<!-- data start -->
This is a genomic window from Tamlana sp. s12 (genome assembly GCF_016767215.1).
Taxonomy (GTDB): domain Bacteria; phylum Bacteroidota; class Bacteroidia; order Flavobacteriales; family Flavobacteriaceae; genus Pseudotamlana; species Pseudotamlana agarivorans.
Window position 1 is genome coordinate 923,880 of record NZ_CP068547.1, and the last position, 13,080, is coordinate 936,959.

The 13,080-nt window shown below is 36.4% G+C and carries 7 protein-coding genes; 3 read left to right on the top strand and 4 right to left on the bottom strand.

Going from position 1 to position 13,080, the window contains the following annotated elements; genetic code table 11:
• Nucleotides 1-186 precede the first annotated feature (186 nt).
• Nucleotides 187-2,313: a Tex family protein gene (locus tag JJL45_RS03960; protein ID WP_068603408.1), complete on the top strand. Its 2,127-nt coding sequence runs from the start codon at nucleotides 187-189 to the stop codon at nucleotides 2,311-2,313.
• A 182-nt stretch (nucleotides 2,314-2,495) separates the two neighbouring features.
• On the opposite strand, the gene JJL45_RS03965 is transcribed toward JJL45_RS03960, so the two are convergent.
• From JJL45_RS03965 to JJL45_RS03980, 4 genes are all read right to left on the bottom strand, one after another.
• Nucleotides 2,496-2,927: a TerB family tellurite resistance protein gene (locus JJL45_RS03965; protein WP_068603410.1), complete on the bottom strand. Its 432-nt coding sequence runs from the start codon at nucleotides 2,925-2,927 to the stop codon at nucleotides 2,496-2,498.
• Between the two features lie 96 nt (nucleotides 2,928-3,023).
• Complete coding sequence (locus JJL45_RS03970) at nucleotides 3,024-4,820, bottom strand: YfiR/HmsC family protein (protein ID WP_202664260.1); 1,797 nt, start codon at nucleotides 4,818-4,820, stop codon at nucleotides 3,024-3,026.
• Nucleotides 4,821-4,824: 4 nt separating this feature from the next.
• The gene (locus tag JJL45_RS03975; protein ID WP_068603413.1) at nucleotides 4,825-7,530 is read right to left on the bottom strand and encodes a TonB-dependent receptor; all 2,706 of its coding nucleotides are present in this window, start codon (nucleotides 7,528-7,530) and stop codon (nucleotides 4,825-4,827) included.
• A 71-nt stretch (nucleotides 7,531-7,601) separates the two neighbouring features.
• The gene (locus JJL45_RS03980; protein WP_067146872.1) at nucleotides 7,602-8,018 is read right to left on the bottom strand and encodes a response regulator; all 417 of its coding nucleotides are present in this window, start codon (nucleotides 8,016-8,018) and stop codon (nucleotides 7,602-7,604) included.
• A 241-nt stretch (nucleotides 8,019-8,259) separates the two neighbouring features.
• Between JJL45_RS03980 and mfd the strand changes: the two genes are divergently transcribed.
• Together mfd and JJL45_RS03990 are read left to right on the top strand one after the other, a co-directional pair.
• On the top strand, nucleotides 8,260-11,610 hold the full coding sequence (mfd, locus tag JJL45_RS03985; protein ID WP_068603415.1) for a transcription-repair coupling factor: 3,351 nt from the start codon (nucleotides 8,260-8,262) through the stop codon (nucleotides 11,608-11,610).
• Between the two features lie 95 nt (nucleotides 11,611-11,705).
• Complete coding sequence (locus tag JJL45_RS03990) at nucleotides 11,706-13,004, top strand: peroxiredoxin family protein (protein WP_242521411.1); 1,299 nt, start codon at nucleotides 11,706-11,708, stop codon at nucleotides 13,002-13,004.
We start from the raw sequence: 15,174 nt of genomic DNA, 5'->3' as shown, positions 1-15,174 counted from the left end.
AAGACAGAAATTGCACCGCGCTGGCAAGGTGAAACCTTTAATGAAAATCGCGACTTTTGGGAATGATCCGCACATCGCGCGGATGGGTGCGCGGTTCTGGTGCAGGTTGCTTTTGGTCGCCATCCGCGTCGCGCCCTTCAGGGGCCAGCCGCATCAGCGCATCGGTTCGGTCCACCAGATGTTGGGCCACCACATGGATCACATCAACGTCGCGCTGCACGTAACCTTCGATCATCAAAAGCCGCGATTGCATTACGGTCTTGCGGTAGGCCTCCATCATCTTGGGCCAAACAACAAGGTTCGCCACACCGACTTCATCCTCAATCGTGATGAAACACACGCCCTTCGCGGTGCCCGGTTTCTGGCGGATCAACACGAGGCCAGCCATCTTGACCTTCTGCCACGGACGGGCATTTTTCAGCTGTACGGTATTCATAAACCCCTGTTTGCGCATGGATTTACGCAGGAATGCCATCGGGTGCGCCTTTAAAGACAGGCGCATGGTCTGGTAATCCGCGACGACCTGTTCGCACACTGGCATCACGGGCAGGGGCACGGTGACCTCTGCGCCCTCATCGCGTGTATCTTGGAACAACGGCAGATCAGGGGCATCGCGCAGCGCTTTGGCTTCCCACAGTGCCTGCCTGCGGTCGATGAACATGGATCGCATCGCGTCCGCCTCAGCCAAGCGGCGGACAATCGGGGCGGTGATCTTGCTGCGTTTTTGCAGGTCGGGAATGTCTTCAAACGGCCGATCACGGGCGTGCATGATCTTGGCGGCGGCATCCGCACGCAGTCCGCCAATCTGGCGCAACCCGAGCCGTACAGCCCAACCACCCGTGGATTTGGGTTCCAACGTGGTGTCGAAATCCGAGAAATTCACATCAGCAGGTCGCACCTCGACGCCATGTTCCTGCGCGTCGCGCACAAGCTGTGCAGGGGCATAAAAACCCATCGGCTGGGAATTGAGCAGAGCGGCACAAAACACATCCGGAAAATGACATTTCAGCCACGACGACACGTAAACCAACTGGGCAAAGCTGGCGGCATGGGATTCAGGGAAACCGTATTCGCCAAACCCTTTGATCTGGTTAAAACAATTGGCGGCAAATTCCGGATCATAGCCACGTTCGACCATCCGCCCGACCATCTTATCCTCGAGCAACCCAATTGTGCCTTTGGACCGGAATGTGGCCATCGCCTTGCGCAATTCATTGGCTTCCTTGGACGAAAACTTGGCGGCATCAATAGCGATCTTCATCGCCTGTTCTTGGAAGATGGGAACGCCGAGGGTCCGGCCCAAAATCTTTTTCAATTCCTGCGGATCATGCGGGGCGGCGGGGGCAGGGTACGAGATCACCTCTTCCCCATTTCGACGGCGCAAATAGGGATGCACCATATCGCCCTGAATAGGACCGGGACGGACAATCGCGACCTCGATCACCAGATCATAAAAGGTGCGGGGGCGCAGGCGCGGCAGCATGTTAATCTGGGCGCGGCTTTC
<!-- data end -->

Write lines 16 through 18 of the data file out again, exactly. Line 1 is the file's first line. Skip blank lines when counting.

• A 71-nt stretch (nucleotides 7,531-7,601) separates the two neighbouring features.
• The gene (locus JJL45_RS03980; protein WP_067146872.1) at nucleotides 7,602-8,018 is read right to left on the bottom strand and encodes a response regulator; all 417 of its coding nucleotides are present in this window, start codon (nucleotides 8,016-8,018) and stop codon (nucleotides 7,602-7,604) included.
• A 241-nt stretch (nucleotides 8,019-8,259) separates the two neighbouring features.